In between developers a fairly reliable measure of technical debt seem to be WTFs/minute.
Issue with this "metric" is that it is typically rather difficult to communicate "outside".
Metric that worked for me in communicating technical debt to "outsiders" was amount of testing and bug fixing effort (especially for fixing regression bugs) needed for successful delivery.
A word of caution: although this approach is quite powerful, one would better double-check with good old WTFs/minute before resorting to it. Thing is, it is quite cumbersome: to get the data, one has to carefully track time and accurately log it per appropriate categories.
- it is so much easier to state 3 weeks total spent on implementing feature A than
I spent 14 hours on draft implementation of feature A then 29 hours on smoke testing it then 11 hours on implementing fixes for regressions I discovered, then 18 hours testing the QA-ready feature implementation. After that, QA guys spent 17 hours on testing the initial candidate release. After that I spent 13 hours analyzing bugs submitted by QA for the initial candidate release and 3 hours implementing the fixes. After that, I spent 11 hours on smoke testing the changes I made to initial candidate release. After that...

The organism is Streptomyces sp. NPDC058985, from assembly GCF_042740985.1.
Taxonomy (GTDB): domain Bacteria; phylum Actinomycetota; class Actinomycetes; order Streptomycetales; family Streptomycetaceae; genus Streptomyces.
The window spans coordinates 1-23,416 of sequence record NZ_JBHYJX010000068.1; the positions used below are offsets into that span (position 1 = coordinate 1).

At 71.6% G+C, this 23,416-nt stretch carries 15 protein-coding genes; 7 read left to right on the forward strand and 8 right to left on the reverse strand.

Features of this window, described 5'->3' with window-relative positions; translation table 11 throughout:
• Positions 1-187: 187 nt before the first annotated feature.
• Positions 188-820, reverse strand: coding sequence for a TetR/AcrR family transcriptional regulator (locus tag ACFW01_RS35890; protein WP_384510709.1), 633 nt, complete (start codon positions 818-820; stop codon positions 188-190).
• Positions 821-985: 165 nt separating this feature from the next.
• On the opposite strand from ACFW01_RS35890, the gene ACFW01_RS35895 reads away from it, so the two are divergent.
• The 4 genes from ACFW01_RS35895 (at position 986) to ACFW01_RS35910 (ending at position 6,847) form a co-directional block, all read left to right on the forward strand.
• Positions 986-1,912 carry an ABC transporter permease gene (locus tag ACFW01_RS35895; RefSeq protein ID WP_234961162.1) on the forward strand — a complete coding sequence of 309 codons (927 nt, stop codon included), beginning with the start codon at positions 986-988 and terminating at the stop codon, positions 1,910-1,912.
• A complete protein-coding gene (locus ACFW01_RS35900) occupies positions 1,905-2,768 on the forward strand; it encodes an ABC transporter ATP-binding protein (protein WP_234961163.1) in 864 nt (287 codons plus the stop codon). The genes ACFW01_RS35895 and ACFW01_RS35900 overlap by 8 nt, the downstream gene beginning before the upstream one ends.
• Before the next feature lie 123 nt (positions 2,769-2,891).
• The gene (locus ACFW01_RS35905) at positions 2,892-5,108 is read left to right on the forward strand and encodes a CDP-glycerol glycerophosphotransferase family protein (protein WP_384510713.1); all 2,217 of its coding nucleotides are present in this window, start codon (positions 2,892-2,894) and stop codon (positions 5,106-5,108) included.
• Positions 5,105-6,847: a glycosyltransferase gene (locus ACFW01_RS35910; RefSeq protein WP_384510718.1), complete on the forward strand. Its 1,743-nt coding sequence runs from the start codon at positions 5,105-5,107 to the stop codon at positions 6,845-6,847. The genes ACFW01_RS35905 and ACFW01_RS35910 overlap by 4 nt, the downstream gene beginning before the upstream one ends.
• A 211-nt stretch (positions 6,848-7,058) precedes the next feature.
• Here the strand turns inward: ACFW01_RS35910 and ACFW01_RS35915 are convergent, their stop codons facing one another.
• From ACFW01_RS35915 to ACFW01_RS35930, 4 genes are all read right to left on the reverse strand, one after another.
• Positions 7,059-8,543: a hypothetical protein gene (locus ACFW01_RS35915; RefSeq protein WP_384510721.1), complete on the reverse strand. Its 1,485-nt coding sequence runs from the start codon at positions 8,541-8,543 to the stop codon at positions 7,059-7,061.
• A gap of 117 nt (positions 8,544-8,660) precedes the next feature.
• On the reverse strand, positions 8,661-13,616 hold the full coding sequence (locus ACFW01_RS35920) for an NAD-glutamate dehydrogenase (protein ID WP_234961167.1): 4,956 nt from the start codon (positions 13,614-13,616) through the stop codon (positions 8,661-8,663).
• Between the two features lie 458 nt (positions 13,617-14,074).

Anyway data about testing and bug fixing effort has been quite easy to communicate in my experience.
For recent release, we spent about 90% time on testing and fixing regression bugs. For next release, suggest to allocate some effort on getting this value down to 60-70%.
Another word of caution. Data like 90% above could be interpreted not only as an indication of technical debt, but also (surprise surprise) as indication of one being not quite proficient in programming / particular technology. "You just make too much bugs in your code".
If there is a risk of data being misinterpreted that way, it helps to have an additional, reference data on something less WTF prone to compare against.
- Say if there are two similar components / applications maintained by same developer(s), first releasing at "waste rate" about 50% and second at 80-90, this makes a pretty strong case in favor of second being subject of technical debt.
If there are dedicated testers in the project, they could also contribute to more objective evaluation of the data. As I mentioned in another answer,
With testers, you get someone to backup your understanding of design issues. When there are only developers complaining about code quality, this often sounds like subjective WTFs from behind the closed door.
But when this is echoed by QA guy saying something like
component A had 100 regression bugs for 10 new features, as opposed to
component B which had 10 regression bugs per 20 new features, communication suddenly turns into whole another game.